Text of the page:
Sunday, January 9, 2011

Beyond Vision Statements

“Democratic nations care but little for what has been, but they are haunted by visions of what will be; in this direction their unbounded imagination grows and dilates beyond all measure,” said Alexis de Tocqueville, the prescient observer of early 19th Century America. Indeed, that’s why vision is such an important element in making a philanthropic case. Americans are still far more interested in what will be than what has been.

And, yet, vision is hard to come by. When advancement leaders confide in me about the challenges they face within the institutions they proudly represent, the most common, by a wide margin, is a “lack of vision” at the top. Their most promising prospects, particularly on that all-important first call, frequently ask, “What is your president’s vision” or “what is your president trying to accomplish?” In those moments, they struggle to do justice to their leader and to be true to their prospects. In fact, in my experience, most vision statements originate out of the advancement office, not out of the office of the institutional leader. Advancement leaders, and the front line representatives of the institution, feel the need for vision virtually every day -- in igniting the interests of key constituents, in establishing unifying themes for their communications, in planning and staging of events, and in allocating human and financial resources. The more clearly an organization can define where it going and why, the more effectively it can be administered. And, of course, the less clearly it can define where it is going, the less efficiently it can be administered.

Efforts to substitute for a lack of vision, no matter how well-intentioned, inevitably prove unsatisfactory. Sometimes, for instance, a writer will be hired to write a campaign vision statement, often to create a construct that gives coherence to the wish list of requests submitted by various internal stakeholders. But, since it is an after-the-fact overlay and not a cornerstone of direction-setting, and has not emanated from the top or been echoed in the policies and practices of the institution, much less the speeches of the president, it can have little internal or external impact. In other instances, someone from outside will be brought in to lead a “visioning process” but in my estimation that phrase is an oxymoron. Vision is not the product of process. Whether a vision statement evolves out of a process or is created elsewhere and vetted through a process matters little. Process politicizes and dilutes vision. It yields one of two results: the generic vision (e.g. “We will be increasingly green, global and interdisciplinary” ... a claim now being made by scores of universities) or the Goldilocks vision (“we won’t be too big or too small, too student-oriented or too research-oriented, too urban or too rural; we’ll be JUST RIGHT!).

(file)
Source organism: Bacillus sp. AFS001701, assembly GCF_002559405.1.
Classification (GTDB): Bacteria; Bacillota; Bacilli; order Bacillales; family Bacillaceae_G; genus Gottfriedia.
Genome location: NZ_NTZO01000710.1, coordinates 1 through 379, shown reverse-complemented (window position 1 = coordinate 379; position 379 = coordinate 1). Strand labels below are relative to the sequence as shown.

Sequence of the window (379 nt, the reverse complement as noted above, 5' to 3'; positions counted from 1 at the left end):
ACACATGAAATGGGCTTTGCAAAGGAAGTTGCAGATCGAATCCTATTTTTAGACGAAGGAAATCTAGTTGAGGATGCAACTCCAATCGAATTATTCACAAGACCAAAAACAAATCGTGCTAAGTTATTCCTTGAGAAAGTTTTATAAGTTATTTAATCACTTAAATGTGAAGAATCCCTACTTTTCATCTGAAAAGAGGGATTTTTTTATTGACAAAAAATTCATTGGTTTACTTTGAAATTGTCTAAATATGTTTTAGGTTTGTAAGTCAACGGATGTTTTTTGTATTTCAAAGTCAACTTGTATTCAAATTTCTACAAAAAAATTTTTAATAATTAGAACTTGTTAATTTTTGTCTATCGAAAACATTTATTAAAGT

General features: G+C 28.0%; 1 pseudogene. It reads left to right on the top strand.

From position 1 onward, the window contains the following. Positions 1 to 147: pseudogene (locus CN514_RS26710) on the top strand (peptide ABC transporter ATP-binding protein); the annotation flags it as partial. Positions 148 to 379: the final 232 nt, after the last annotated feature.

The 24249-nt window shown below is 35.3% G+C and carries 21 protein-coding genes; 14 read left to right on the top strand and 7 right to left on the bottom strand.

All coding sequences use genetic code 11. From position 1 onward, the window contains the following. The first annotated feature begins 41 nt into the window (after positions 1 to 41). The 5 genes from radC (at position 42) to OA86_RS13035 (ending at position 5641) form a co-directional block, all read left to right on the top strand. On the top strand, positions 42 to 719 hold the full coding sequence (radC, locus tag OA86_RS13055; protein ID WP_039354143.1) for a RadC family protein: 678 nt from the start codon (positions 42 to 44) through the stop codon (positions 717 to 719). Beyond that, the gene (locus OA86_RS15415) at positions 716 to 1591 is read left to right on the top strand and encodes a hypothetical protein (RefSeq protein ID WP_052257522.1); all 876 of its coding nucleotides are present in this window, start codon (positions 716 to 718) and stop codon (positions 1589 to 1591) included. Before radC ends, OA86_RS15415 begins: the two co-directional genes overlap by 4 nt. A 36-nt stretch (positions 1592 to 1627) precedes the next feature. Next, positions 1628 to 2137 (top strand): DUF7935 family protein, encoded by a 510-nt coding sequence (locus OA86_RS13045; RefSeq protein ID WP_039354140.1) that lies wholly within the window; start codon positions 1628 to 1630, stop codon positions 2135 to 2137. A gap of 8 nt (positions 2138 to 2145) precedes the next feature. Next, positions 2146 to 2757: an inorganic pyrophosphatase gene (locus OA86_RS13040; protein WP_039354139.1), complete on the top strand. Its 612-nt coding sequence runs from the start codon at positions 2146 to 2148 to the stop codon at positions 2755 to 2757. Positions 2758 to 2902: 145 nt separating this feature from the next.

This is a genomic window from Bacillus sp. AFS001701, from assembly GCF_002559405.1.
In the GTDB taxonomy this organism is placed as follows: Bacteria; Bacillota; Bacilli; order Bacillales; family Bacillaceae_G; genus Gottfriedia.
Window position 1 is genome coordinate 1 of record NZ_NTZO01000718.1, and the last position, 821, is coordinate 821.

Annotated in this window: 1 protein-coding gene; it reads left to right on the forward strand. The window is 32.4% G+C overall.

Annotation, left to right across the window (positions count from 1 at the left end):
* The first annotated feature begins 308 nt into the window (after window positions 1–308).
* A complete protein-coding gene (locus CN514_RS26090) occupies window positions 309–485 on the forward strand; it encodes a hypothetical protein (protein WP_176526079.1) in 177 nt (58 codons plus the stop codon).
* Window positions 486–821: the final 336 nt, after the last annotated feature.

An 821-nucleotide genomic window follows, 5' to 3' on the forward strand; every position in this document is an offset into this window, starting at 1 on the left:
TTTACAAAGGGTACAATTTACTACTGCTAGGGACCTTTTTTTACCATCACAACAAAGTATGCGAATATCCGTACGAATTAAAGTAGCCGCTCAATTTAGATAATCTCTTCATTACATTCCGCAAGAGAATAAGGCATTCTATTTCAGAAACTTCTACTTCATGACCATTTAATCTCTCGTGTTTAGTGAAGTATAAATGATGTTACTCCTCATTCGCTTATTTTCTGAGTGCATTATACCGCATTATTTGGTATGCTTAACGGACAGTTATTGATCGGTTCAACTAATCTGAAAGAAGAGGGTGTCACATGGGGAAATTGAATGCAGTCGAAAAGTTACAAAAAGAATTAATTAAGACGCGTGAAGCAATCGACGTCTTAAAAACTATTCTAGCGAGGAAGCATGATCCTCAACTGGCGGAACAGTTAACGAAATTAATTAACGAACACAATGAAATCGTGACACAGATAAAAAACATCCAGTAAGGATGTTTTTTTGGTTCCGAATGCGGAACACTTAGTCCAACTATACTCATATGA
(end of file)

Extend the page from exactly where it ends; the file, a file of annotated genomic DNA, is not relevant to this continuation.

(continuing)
A vision is not a string of grandiloquent phrases or an ethereal rumination. It is a means of defining an ambitious but attainable goal, or a small number of goals, for an institution based on a calculation of how current assets can be best leveraged, in the face of external challenges and emerging opportunities, to deliver greater value to those it exists to serve. It is the way an institution correlates the difference it can make to where society most needs a difference to be made.

All of this leads me to conclude that the best way to help institutions is not to say, “We need a vision” but “we need to define with as much precision as possible how we intend to use every philanthropic dollar from this day on.” Yes, it would be nice to have a clear, choice-making, courageous vision coming from the top but, absent that, every institution must be able to define the role that philanthropic support is playing in improving the institution’s delivery of service. Decades ago, the University of Michigan defined it as the “margin of excellence.” It was and is an especially apt phrase because it speaks to what American philanthropy is about -- making an investment in what will be, in allowing an institution to better serve, to take its delivery systems from good to great. In the psychology of our culture, we see charity as the margin of survival and philanthropy as the margin of excellence. We give generously to charity but our largest investments go to philanthropy.

If we mix philanthropic support with other institutional funds, we miss the opportunity to define the difference that philanthropy makes. We dilute its impact. Institutions of higher learning, for instance, would be wise to treat tuition dollars, whether they come directly from the payers or the state, as the means of funding basic operations and allowing the institution to provide good service, while making it clear that private support will be used to carefully augment those dollars in pursuit of selective excellence. They would be wise to make sure that tuition dollars allowed the institution to be good across the board, and to cut operational expenses, including programs, if that standard could not be maintained with current levels of tuition income. In that way, the institution could always demonstrate how private support was being used to pursue greatness.

That’s what vision is all about, to define and seek, no matter what the conditions, the margin of excellence in the context of service. And that’s the kind of vision that always has, always will inspire strong, sustained philanthropic support, no matter what.

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